*Brazil have the joint-best defensive record at Russia 2018
*Belgium are the tournament’s highest scorers
It is a debate that has been running in Brazilian football since the painful defeat to Italy at Spain 1982: should the national team play an entertaining brand of football or prioritise results above all else? Put that way, the two concepts would appear to be mutually exclusive.
A glance at the results of Tite’s Seleção so far seems to suggest that they have taken the second option. After all, this is a side that has conceded just six goals in 25 matches since he took over.
One of those goals came in Brazil’s opening match at the 2018 FIFA World Cup Russia™, against Switzerland, one of only five goal attempts on target that the side has permitted its opponents during the tournament so far. Yes, you read that right: five shots on target in four games.
Yet this is not a simple case of a team defending at all costs. This Seleção might be strong at the back, but it is also set up to attack and to keep the ball, achieving the kind of balance that Tite strives for.
“Our defence begins in attack,” midfielder Willian told . “We try to help out as much as we can in that respect. Football’s getting tougher and tougher all the time. It’s more competitive, as we’re seeing at this World Cup, and we have to do our bit. But we do play exciting football.”
In an effort to understand how A Seleção achieved this defensive excellence without turning their back on entertainment, we spoke to the team’s assistant coach Cleber Xavier, who has been Tite’s right-hand man since 2001 and has made his mark already at Russia 2018.
Working behind the scenes, Cleber plays a vital role for Brazil thanks to his wealth of tactical knowledge and his gift for communication.
Whenever he has appeared at press conferences, the assistant coach has impressed the world’s media with his in-depth knowledge of Brazil’s opponents. Who better, then, than this authority on the game to explain their defensive strengths to us?
1: Zonal marking
“We operate a zonal defence, both in open play and at set pieces. That’s the basis for everything,” explained Cleber. “Thanks to zonal marking we’re the most disciplined team in the competition. We commit very few fouls – nine per game.”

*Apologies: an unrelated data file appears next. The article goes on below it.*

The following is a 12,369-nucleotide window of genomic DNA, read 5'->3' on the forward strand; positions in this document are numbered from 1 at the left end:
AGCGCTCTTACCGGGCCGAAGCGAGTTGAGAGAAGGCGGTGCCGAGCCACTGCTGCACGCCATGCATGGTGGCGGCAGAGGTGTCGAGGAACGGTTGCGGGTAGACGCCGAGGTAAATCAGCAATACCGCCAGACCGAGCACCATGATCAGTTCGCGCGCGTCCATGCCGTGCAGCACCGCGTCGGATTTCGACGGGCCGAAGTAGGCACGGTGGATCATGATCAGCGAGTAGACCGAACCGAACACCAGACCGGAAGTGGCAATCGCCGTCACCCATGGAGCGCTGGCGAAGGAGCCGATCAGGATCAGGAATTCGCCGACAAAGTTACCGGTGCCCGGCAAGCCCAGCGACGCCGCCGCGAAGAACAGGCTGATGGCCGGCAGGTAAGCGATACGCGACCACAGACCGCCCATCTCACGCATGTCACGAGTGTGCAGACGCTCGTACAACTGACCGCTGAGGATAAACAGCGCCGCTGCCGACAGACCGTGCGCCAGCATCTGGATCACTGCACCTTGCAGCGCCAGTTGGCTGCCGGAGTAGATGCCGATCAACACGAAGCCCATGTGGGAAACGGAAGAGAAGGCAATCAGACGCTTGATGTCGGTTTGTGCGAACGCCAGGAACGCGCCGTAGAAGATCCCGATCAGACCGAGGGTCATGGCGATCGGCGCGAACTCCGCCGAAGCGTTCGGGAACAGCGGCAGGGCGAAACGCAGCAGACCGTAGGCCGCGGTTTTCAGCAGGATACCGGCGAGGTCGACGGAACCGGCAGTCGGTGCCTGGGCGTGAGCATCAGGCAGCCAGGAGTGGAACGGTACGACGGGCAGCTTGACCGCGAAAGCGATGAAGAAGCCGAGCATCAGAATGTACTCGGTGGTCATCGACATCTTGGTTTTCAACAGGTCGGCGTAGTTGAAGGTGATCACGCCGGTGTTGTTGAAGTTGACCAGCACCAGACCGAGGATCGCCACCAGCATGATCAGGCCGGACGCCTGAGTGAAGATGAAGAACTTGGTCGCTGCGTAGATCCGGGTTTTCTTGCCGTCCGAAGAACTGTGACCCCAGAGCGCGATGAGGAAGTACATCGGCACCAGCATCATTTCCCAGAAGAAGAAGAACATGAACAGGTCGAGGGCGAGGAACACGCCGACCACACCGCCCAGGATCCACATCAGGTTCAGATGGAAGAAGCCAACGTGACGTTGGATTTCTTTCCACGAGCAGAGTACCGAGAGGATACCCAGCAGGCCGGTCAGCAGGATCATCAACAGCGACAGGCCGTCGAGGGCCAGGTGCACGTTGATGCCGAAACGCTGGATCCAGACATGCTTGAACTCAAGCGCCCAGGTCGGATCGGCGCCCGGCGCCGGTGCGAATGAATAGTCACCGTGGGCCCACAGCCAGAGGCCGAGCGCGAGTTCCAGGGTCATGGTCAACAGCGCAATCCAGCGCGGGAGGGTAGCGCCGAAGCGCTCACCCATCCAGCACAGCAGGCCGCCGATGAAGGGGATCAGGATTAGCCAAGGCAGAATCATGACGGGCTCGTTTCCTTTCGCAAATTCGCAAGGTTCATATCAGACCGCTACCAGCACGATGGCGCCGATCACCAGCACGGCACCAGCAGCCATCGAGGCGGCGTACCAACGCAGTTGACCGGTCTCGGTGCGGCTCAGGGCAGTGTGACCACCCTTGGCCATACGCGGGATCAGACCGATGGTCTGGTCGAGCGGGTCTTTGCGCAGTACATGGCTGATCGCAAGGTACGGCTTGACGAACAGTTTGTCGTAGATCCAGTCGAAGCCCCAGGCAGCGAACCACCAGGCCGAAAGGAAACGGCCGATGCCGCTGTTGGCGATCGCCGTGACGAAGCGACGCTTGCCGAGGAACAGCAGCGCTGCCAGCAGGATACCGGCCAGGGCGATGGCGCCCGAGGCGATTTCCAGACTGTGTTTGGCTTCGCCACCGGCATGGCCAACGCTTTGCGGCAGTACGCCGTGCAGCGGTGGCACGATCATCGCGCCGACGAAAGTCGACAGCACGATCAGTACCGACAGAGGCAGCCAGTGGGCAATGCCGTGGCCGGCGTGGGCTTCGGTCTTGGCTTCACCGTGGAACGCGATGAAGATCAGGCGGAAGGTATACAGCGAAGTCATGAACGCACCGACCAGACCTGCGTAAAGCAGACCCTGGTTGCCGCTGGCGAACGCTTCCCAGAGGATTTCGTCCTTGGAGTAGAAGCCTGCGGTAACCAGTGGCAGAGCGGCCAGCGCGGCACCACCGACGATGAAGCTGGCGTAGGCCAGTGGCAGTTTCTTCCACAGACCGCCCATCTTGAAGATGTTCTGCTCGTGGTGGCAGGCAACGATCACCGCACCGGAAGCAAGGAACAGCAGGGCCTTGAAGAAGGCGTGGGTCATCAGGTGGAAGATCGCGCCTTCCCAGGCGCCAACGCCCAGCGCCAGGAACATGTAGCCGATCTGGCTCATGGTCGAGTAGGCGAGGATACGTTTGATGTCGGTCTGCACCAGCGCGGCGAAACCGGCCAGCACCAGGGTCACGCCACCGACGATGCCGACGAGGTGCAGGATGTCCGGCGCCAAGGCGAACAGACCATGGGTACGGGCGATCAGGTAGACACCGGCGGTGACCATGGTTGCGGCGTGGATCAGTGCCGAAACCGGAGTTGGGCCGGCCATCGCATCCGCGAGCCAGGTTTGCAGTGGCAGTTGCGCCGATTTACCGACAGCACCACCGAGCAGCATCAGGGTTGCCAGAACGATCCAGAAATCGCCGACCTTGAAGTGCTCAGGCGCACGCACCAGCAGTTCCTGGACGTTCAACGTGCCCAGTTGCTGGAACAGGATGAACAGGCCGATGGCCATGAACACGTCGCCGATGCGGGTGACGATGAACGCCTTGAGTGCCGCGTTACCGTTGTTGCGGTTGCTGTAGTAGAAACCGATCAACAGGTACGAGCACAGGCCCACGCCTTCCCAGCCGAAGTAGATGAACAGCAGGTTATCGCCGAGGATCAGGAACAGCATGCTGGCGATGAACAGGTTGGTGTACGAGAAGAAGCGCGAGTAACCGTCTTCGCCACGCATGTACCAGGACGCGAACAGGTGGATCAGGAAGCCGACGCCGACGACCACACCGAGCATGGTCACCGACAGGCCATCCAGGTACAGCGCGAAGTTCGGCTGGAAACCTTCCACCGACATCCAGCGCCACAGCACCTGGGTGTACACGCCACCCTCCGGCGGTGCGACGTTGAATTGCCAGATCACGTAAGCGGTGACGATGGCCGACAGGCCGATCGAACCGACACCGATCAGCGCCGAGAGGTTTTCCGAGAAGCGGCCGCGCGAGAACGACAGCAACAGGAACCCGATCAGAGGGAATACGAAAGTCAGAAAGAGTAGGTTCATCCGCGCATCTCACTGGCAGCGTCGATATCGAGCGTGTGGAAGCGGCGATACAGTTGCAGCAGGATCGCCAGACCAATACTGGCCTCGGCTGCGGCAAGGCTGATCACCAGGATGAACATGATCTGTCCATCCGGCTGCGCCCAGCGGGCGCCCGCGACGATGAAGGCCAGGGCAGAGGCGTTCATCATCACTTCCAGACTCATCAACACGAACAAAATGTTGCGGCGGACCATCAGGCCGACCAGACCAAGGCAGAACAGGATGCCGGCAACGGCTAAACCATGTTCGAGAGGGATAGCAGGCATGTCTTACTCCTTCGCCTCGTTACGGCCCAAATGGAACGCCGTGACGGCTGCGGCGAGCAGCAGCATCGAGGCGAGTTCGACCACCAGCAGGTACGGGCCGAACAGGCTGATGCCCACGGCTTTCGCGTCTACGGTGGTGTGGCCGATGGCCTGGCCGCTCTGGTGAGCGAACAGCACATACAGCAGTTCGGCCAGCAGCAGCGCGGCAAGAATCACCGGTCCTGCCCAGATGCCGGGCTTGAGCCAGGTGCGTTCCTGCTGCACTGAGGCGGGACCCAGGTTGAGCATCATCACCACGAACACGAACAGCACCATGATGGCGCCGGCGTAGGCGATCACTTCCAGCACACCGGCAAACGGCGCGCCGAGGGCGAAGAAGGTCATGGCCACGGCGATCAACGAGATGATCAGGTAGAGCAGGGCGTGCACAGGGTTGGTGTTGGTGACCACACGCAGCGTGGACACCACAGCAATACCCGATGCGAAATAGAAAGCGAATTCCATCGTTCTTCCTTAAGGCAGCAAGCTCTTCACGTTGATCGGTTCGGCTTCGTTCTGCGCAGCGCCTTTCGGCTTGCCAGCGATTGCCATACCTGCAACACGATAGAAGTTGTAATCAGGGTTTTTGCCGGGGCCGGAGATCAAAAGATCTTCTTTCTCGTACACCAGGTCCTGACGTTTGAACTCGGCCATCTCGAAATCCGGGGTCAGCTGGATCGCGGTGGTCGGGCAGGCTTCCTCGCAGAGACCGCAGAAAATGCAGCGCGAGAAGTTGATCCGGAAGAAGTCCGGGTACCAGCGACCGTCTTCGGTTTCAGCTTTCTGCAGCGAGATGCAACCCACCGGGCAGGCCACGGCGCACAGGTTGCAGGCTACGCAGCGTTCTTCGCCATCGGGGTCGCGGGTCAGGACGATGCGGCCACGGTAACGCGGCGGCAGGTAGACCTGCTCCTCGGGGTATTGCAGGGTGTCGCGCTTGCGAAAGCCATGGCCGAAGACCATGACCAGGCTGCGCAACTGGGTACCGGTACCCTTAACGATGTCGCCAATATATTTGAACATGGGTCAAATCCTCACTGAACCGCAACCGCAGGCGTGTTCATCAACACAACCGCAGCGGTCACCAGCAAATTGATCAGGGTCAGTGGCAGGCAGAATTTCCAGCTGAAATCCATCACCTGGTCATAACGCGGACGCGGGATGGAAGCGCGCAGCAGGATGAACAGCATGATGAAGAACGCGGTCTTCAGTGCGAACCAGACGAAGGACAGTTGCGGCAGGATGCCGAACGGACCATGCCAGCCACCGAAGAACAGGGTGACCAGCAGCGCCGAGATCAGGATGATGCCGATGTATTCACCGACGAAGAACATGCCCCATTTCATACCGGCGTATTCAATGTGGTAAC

2: Total pressing
“There are three phases when we defend: high press, mid press and low press. We pretty much tailor our pressing game to the opposition, and any adjustments we make will usually be to the high press. The mid and low press are more systematic.”
3: Attacking while defending
“When it’s time to play we play, and when it’s time to defend we defend; that’s the balance in our game. But when the team goes on the attack, it does so in a way that it can’t be caught off guard defensively. That’s what we call it “attacking while defending”. And that way, by defending, we’re already in a position to win the ball back if we lose it.”
4: A clearly defined concept
The core members of Tite’s coaching team have been together for a very long time. Brazil’s tactics have not been put together overnight.
“It’s a characteristic of ours, one we developed at Corinthians, where we had more time. That was our best time together, in terms of clear thinking and putting ideas into practice. It’s our methodology. We take things from elsewhere and adapt them to our concept. They’re simple principles, regardless of the situation, whether we’re working at club or national team level.”
5: The power of communication
“If Neymar plays on a Sunday with PSG and joins us on a Monday, as soon as he arrives in the dressing room and checks his phone, he’ll have a message with edited images, giving him an idea of what to expect. We’ve got players who are so good that they can take everything in straight away.”